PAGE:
Having covered the basics and intro in Part 1, no we move into Aion (the world) and game play impressions. This portion of the review is going to focus on game play controls,UI & client responsiveness/fluidity and then overall mechanics and themes.
First, the controls, especially from a Eastern MMO, are very accommodating to different play-styles Eastern / Asian MMO's typically employ only the click-to-move function, while leaving the WSAD crowd out in the cold. Aion, due to the 'westernization' of the Asian client, allows you to use both methods of controls as well as disable the click to move feature. This is very accommodating to people moving from western MMO's and not forcing them to change their 'tried and true' keybind setups. From looking at the controls page, virtually all actions bars, functions and features were keybindable. The only exception I found was the Camera-Pan function, which was innately bound to middle mouse. I'm hoping this is able to be rebound via patch or a registry-change, however I'm not super hopeful. Despite the camera functionality, the NCSoft team has done a great job at getting a Eastern MMO's control set to match that to which their American and European customers are accustomed to.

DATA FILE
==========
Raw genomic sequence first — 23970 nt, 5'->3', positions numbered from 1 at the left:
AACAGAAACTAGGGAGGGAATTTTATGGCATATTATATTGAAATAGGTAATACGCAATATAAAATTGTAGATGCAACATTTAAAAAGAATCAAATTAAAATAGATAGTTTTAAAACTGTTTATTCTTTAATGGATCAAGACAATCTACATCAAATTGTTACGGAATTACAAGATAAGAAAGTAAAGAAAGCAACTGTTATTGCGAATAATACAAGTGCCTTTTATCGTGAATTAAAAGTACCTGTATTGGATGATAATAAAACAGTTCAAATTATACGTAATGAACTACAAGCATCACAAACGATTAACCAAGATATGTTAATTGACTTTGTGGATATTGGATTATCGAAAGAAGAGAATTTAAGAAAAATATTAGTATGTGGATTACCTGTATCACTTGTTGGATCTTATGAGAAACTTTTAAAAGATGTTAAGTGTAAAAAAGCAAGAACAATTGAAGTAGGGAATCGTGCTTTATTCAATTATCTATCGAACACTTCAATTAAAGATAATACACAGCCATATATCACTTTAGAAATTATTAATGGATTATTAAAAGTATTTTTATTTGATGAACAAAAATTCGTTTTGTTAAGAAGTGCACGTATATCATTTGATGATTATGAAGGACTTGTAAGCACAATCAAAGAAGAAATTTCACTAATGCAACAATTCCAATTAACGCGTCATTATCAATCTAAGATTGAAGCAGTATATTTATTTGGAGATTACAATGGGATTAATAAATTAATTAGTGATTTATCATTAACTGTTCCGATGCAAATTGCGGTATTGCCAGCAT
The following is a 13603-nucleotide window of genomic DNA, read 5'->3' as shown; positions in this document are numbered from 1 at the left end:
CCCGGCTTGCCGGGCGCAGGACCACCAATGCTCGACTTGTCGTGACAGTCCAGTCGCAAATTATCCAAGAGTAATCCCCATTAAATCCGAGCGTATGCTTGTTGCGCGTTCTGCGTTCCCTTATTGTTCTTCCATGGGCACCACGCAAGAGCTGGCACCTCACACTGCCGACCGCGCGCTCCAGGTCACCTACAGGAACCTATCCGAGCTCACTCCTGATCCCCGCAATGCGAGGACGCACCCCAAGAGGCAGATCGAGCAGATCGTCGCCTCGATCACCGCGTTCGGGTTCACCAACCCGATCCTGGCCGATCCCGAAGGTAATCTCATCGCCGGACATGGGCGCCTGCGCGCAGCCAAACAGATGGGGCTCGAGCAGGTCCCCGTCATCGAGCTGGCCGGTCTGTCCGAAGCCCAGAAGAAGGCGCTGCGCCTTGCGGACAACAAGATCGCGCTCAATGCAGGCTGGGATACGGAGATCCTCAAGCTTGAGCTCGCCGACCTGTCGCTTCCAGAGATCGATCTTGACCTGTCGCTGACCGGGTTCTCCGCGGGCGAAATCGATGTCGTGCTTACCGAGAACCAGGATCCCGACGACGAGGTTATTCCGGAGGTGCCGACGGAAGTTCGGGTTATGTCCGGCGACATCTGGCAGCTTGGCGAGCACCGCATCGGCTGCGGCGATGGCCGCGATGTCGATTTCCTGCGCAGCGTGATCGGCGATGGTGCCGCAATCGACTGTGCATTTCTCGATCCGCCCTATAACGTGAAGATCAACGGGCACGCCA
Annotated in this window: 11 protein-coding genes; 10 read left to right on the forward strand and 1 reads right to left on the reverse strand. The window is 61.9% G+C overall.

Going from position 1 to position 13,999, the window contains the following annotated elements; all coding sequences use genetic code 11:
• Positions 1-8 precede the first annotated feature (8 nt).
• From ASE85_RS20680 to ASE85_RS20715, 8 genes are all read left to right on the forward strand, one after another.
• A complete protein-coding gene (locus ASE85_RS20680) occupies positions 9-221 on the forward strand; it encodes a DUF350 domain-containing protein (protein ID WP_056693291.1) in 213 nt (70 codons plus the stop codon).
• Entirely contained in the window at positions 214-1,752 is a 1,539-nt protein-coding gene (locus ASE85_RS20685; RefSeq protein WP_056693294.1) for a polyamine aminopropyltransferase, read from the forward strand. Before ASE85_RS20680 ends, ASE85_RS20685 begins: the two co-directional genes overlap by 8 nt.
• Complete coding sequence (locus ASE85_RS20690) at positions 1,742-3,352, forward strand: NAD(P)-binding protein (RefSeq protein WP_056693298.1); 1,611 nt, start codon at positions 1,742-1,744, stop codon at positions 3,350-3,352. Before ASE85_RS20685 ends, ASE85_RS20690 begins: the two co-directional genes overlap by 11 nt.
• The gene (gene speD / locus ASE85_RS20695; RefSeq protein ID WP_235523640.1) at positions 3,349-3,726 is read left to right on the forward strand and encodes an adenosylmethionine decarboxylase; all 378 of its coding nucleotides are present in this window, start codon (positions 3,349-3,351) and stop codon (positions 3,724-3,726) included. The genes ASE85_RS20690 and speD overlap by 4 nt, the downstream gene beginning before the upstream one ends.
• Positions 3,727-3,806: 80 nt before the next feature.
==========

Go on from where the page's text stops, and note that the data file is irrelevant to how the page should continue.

Looking over the controls and the basic User interface; the 'stock' package is actually quite adequate. Featuring standard MMO items (horizontal & vertical action bars, minimap, HP/MP/DP indicators). The quest log is a little lacking, as quest objectives aren't clearly defined nor a general direction given on where to find them; however a 'locate' function is in place to help you identify areas of interest; but this is quite buried in the UI itself. An indicator of combat or aggro isn't currently implemented; however, I understand that the UI is written in XML with a decent API, so hopefully we'll see the same degree of addons out for Aion as we have for WoW. As far as the client is concerned, the responsiveness is much better than Warhammer's, giving almost instantaneous response when an action or ability is activated. The only issue I ran into periodically is the Global Cool Down (GCD) acts a little 'funny' when casting. Because the GCD fires after the spell's cool down has started; it sometimes appears that there's a 2nd GCD in place. The games snappiness and fluidity extends beyond the hot-bars to the avatars themselves; with polished animations, fluid rag doll movements and realistic 'idle' effects, the animations far surpass anything that can be found in Warhammer. Combat animations are crisp and dramatic, which is a feature of Eastern MMO's and Anime. With Massive swords, dramatic flips and maneuvers, character's combat stances and actions may not be the most realistic, however they carry the same stylistic animations, motions and gestures that are common to Eastern media.